June 18, 2006
June 18, 2006
June 21, 2006
K-12 & Pre-College Engineering
11.1264.1 - 11.1264.12
Consequences of Course Cancellation: An Initial Study in an At Risk Urban High School 1. Introduction
The importance of an equitable education for all Americans is evident to most citizens and has been demonstrated and examined by many researchers1. As technology continues to advance and becomes more important in the widening global economy, the need for well educated individuals to participate in science, technology, engineering and mathematics (STEM) fields increases. According to the findings of a National Science Foundation (NSF) committee, there are not enough highly trained Americans to meet this growing demand2. However, the committee recognized that one way to meet the growing need for people trained in the STEM areas is to increase the number of minorities in the STEM fields. If underrepresented minorities participated in the STEM fields at numbers equal to their portion of the population (i.e. were no longer underrepresented), the number of Americans in the STEM fields would approach the growing need.
The NSF is addressing this need for increasing the number of minorities entering the STEM fields by funding numerous grants and projects. The authors are involved with one such program, the NSF GK-12. The NSF GK-12 program provides support for institutions of higher education to place STEM graduate and undergraduate students into K-12 classrooms for ten hours per week. The tasks in which GK-12 Fellows (the university students) are engaged within the K-12 schools often represent variations on activities and educational objectives in which teachers are already engaged. Fellows may introduce new pedagogical techniques, new curricula, new technologies, and/or extend the educational outreach to targeted groups of students. The primary author is a graduate student Fellow working at the Georgia high school under study, and it should be noted that the observations and data collected have been done while in the NSF GK-12 program.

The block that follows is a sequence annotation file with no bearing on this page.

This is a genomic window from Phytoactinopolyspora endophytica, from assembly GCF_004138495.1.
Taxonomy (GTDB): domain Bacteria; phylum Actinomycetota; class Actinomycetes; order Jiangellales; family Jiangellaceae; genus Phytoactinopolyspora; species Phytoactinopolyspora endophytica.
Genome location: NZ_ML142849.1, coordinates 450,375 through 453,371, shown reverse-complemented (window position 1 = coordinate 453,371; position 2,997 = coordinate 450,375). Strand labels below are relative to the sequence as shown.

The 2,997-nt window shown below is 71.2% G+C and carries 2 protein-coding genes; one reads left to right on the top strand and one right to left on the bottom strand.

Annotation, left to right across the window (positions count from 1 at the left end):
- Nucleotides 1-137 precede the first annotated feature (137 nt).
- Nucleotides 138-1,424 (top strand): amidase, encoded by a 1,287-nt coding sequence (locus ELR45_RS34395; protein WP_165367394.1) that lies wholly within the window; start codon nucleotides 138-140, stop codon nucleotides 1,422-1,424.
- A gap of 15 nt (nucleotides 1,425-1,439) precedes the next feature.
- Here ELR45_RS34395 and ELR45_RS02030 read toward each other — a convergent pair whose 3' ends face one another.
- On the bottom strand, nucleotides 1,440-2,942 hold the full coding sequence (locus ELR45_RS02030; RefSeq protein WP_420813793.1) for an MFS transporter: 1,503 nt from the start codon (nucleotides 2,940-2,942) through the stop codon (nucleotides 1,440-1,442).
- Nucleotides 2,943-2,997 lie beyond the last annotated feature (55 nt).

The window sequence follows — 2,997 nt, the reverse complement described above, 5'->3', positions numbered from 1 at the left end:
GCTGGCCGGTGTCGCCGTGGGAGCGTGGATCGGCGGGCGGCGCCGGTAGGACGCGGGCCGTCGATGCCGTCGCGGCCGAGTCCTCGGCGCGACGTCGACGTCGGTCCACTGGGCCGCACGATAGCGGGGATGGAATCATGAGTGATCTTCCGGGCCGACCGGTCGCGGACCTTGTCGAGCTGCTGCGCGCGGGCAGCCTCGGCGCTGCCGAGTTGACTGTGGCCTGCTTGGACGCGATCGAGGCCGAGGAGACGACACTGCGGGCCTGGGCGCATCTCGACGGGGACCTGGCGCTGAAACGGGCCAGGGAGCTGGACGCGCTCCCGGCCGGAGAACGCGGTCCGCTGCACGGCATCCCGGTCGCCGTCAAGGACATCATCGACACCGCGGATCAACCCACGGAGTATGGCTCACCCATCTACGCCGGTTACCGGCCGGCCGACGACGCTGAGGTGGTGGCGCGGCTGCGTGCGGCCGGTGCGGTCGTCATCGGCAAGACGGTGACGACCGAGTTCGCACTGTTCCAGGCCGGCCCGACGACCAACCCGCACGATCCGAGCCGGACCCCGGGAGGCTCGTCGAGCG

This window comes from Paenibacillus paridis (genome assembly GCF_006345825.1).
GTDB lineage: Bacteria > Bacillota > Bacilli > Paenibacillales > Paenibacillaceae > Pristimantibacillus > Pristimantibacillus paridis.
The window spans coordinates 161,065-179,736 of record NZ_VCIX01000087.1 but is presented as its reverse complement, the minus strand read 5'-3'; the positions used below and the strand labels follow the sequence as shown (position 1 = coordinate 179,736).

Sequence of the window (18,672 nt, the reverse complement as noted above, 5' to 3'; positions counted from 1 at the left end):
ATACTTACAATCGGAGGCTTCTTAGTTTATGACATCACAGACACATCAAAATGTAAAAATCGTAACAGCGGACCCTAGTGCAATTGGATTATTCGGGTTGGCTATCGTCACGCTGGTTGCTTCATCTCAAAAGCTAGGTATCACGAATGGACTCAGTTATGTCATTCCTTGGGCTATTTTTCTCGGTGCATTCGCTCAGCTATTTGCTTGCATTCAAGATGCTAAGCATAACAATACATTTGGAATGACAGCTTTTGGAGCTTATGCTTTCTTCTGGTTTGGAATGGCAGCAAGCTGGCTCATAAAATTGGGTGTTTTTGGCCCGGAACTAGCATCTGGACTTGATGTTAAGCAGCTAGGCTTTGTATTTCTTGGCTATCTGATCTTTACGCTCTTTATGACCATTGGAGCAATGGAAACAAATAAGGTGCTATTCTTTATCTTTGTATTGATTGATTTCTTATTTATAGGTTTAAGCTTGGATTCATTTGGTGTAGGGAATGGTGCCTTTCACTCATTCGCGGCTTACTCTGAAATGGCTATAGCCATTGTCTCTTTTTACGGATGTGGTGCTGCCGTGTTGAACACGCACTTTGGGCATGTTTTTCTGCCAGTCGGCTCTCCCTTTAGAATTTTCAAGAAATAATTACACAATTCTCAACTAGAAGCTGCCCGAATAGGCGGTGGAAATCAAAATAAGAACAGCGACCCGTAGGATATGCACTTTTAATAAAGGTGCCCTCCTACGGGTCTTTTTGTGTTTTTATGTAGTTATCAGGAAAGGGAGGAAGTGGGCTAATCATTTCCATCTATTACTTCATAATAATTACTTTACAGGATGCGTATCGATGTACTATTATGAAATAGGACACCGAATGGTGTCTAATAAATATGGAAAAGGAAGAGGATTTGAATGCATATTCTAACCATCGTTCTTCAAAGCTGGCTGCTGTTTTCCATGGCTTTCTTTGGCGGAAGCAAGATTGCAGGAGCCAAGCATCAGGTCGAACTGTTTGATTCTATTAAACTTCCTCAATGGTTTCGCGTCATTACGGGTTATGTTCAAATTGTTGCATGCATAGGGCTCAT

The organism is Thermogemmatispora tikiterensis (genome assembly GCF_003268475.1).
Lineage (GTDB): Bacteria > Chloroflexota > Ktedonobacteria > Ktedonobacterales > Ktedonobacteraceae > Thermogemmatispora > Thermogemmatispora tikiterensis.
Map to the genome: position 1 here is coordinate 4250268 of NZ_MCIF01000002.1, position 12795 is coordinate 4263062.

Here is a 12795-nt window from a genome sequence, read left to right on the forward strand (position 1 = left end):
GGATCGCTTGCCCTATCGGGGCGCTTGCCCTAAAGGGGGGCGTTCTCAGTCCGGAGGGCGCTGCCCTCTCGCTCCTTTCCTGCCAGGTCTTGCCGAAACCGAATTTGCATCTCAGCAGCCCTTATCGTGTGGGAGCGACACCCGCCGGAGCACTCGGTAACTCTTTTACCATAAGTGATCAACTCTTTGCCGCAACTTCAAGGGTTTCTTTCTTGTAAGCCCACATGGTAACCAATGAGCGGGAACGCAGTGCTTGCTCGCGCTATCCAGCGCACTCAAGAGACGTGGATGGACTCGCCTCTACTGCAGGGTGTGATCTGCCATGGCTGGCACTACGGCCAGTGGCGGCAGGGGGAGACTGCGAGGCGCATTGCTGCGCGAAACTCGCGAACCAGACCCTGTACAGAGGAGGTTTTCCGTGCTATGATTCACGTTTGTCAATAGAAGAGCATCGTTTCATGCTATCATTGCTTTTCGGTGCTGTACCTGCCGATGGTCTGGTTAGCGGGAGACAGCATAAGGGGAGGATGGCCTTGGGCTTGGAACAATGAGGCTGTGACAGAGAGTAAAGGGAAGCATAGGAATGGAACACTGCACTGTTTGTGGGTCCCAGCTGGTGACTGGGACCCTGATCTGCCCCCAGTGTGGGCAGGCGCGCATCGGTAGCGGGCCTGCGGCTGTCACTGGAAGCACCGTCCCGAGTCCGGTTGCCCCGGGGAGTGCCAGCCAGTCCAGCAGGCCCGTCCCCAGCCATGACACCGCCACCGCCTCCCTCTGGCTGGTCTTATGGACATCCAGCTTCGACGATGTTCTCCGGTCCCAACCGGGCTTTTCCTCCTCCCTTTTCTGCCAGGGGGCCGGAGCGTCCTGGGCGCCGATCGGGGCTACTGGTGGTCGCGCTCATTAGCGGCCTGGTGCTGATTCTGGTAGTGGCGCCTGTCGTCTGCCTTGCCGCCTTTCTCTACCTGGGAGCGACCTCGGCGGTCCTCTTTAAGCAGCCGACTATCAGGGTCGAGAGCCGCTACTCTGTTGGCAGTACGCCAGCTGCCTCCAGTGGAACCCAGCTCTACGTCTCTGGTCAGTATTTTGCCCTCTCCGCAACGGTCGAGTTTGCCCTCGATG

The federal government has also implemented the No Child Left Behind (NCLB) legislation to address equity in education in all areas of K-12 study. This law requires all states to establish statewide testing systems and academic standards which meet the federal requirements. A key component of NCLB is Adequate Yearly Progress (AYP). AYP measures year-to-year changes in student participation and achievement on the statewide tests and other academic indicators. Ever year the AYP objective is increased, so that all students will be required to pass the statewide tests by the year 2014. If AYP is not met, the school will suffer penalties under the NCLB legislation. A school will enter the “In Need of Improvement” plan after two consecutive years of failing to meet the AYP. The “In Need of Improvement” plan is clearly documented on the Georgia Department of Education website, and lists consequences for ten years of consequences in the “In Need of Improvement” plan3. The table below highlights consequences for the first five failing years. A school exits the “In Need of Improvement” program when it meets AYP two out of three years.
Comeau, B., & Usselman, M., & Llewellyn, D., & Pastirik, M. (2006, June), The Consequences Of Canceling Physics: An Initial Study In An At Risk Urban High School Paper presented at 2006 Annual Conference & Exposition, Chicago, Illinois. 10.18260/1-2--837
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